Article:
ADB, IFC to help extend mobile telecom services across Myanmar
The Asian Development Bank (ADB) and the International Finance Corporation—IFC, a member of the World Bank Group—are providing loans of $300 million to Ooredoo Myanmar for the rollout of a mobile telecommunication network across Myanmar, which will help extend affordable telecom services across the country, boosting economic growth and job creation.
ADB and IFC are extending a loan of $150 million each to Ooredoo Myanmar, a fully owned subsidiary of Ooredoo Q.S.C, to expand a nationwide “greenfield” mobile telecom network using advanced 3G technology, according to a statement on 8 February.
“Myanmar has one of the lowest rates of telecom connectivity in Southeast Asia, with poor communities and women the least likely to have access to these increasingly vital services,” said Christopher Thieme, Director of ADB’s Private Sector Operations Department. “This assistance, ADB’s largest private sector investment to date in Myanmar, will help the government meet its target of connecting over 90% of the population, including millions of people for the first time.”
In 2013, only 7 out of every 100 people had access to a mobile phone in Myanmar. Providing affordable, widely available telecom services to support economic growth and cut poverty has been a priority goal of the Government of Myanmar. Since its entrance into the market in 2014, Ooredoo Myanmar has reached millions of customers covering 80% of the population with its 3G network.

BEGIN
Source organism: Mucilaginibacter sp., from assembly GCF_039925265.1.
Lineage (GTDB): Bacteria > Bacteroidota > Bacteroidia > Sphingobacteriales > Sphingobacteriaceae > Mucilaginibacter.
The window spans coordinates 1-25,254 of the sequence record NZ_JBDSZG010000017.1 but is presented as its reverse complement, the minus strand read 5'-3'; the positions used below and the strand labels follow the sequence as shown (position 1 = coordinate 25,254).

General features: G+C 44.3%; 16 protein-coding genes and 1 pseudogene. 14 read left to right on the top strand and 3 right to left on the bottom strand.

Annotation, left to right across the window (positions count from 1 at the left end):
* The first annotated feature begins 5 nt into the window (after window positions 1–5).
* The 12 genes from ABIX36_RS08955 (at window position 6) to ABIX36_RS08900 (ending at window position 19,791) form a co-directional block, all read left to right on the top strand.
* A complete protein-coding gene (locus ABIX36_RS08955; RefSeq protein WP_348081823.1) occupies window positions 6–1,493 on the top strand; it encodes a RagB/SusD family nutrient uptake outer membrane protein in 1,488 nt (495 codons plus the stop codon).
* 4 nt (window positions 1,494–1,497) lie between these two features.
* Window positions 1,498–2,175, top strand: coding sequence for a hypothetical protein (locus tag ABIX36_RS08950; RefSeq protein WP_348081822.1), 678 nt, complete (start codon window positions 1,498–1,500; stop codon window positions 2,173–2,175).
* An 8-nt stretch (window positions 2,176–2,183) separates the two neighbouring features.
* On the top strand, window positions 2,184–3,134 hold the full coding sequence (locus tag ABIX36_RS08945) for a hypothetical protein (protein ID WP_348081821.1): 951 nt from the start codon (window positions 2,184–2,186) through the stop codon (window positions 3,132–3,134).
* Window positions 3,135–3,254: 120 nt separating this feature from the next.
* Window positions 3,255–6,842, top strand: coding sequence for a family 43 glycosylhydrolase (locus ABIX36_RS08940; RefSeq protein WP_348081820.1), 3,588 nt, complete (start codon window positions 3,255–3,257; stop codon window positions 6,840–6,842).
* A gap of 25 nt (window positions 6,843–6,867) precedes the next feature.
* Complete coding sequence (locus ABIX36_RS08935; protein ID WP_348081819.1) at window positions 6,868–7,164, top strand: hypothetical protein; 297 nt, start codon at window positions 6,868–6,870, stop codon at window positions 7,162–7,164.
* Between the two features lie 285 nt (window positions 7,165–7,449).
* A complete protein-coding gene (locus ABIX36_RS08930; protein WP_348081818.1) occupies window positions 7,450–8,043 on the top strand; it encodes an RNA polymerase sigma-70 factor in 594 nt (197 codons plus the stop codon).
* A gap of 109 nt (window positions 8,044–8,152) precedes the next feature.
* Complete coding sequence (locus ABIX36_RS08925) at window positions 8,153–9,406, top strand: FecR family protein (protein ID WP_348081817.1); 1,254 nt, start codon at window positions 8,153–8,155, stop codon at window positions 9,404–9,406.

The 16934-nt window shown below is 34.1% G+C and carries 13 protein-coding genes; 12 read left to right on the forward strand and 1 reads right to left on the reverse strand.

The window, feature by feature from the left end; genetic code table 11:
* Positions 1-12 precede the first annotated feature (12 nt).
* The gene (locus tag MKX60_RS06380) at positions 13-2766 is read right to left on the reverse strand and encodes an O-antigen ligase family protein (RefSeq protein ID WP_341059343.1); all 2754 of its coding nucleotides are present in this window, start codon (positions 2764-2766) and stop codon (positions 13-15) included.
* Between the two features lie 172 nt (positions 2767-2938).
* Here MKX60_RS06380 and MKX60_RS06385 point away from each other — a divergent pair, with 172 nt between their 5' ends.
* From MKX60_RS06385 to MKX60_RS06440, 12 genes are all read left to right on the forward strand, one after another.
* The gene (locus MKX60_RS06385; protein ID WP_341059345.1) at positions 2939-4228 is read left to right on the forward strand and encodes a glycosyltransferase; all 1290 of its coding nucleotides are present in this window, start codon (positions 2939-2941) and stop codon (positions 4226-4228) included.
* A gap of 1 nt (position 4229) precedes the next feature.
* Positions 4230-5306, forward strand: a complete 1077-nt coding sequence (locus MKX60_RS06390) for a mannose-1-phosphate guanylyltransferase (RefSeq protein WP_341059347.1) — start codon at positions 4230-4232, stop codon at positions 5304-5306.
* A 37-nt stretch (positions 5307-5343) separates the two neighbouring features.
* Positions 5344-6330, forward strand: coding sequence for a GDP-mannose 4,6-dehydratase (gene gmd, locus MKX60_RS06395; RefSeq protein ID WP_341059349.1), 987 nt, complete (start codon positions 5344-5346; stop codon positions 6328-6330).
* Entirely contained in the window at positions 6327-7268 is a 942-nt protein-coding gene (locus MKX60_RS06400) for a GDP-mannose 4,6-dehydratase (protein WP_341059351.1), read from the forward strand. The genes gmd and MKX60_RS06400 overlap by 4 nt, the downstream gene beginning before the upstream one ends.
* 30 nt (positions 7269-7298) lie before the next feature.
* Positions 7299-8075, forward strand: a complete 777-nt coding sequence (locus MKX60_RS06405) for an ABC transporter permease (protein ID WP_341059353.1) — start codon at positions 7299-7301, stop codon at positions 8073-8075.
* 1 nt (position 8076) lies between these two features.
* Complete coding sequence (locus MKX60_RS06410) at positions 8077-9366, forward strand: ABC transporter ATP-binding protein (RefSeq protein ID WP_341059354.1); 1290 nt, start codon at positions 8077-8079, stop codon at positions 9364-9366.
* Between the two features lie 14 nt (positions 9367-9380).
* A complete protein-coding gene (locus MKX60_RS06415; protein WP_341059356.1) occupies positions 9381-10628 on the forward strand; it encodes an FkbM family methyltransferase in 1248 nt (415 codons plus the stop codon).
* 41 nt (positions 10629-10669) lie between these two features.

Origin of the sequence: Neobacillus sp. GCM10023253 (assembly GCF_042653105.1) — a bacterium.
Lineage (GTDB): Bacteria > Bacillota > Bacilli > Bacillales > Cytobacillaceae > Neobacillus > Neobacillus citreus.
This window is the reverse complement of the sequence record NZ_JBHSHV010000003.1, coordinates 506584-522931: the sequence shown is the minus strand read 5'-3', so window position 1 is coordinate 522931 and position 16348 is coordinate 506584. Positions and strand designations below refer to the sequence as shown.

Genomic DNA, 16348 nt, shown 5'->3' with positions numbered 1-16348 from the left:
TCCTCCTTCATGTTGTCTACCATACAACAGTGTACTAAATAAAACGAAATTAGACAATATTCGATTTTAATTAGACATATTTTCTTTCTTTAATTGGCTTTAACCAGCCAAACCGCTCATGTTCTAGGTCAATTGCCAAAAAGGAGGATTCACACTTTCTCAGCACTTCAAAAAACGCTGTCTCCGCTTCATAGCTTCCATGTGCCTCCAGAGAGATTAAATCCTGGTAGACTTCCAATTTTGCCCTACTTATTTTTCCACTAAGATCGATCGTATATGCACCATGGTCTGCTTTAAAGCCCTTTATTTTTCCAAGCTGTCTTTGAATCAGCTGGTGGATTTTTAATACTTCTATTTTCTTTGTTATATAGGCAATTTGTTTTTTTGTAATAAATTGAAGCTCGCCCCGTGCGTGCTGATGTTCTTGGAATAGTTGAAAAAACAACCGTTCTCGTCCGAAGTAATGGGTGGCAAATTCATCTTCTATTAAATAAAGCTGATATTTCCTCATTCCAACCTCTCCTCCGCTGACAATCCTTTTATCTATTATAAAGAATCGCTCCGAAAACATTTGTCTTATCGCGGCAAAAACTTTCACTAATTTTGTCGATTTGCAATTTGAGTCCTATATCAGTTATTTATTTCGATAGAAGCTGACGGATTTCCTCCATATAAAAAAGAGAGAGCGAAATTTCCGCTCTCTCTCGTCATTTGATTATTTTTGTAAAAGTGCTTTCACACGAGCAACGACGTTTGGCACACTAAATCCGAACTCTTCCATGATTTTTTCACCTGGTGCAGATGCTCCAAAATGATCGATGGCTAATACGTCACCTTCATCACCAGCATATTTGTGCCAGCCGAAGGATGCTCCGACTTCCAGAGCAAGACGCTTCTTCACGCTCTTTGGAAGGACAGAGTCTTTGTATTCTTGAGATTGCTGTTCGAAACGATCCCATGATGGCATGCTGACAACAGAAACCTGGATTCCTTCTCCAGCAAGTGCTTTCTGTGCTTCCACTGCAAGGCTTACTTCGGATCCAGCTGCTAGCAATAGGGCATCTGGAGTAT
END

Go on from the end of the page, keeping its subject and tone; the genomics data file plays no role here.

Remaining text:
“This investment shows our continued support to help extend essential and affordable infrastructure services to Myanmar people,” said Vikram Kumar, IFC Resident Representative for Myanmar. “In addition to providing thousands of direct and indirect jobs to local workers, Ooredoo Myanmar’s nationwide telecom network will help connect people and ease economic activities by applying advanced telecommunication technologies.”
The network rollout will be carried through to 2019. With the physical infrastructure, Ooredoo Myanmar plans to develop mobile applications for banking, agriculture, and maternal health, which will improve access to services particularly for low-income groups and women.
Mobile phones are all the rage today in Myanmar. Photo: EPA